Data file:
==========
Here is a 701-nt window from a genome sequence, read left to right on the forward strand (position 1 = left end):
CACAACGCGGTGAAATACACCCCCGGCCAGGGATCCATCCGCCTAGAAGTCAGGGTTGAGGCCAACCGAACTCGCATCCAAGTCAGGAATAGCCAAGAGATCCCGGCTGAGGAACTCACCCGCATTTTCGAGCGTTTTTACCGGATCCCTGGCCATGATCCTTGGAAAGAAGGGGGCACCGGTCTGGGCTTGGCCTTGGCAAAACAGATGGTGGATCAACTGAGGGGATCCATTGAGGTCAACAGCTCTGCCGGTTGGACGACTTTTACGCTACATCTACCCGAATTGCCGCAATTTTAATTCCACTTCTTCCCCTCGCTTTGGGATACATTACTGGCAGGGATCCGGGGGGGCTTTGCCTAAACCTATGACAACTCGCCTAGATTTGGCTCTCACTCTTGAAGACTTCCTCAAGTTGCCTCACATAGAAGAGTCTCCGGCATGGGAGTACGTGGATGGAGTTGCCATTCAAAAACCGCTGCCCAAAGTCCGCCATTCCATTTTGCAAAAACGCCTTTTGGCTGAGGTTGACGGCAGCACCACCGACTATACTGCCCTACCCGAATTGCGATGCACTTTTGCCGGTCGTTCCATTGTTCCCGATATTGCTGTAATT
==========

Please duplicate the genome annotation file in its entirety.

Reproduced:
Here is a 701-nt window from a genome sequence, read left to right on the forward strand (position 1 = left end):
CACAACGCGGTGAAATACACCCCCGGCCAGGGATCCATCCGCCTAGAAGTCAGGGTTGAGGCCAACCGAACTCGCATCCAAGTCAGGAATAGCCAAGAGATCCCGGCTGAGGAACTCACCCGCATTTTCGAGCGTTTTTACCGGATCCCTGGCCATGATCCTTGGAAAGAAGGGGGCACCGGTCTGGGCTTGGCCTTGGCAAAACAGATGGTGGATCAACTGAGGGGATCCATTGAGGTCAACAGCTCTGCCGGTTGGACGACTTTTACGCTACATCTACCCGAATTGCCGCAATTTTAATTCCACTTCTTCCCCTCGCTTTGGGATACATTACTGGCAGGGATCCGGGGGGGCTTTGCCTAAACCTATGACAACTCGCCTAGATTTGGCTCTCACTCTTGAAGACTTCCTCAAGTTGCCTCACATAGAAGAGTCTCCGGCATGGGAGTACGTGGATGGAGTTGCCATTCAAAAACCGCTGCCCAAAGTCCGCCATTCCATTTTGCAAAAACGCCTTTTGGCTGAGGTTGACGGCAGCACCACCGACTATACTGCCCTACCCGAATTGCGATGCACTTTTGCCGGTCGTTCCATTGTTCCCGATATTGCTGTAATT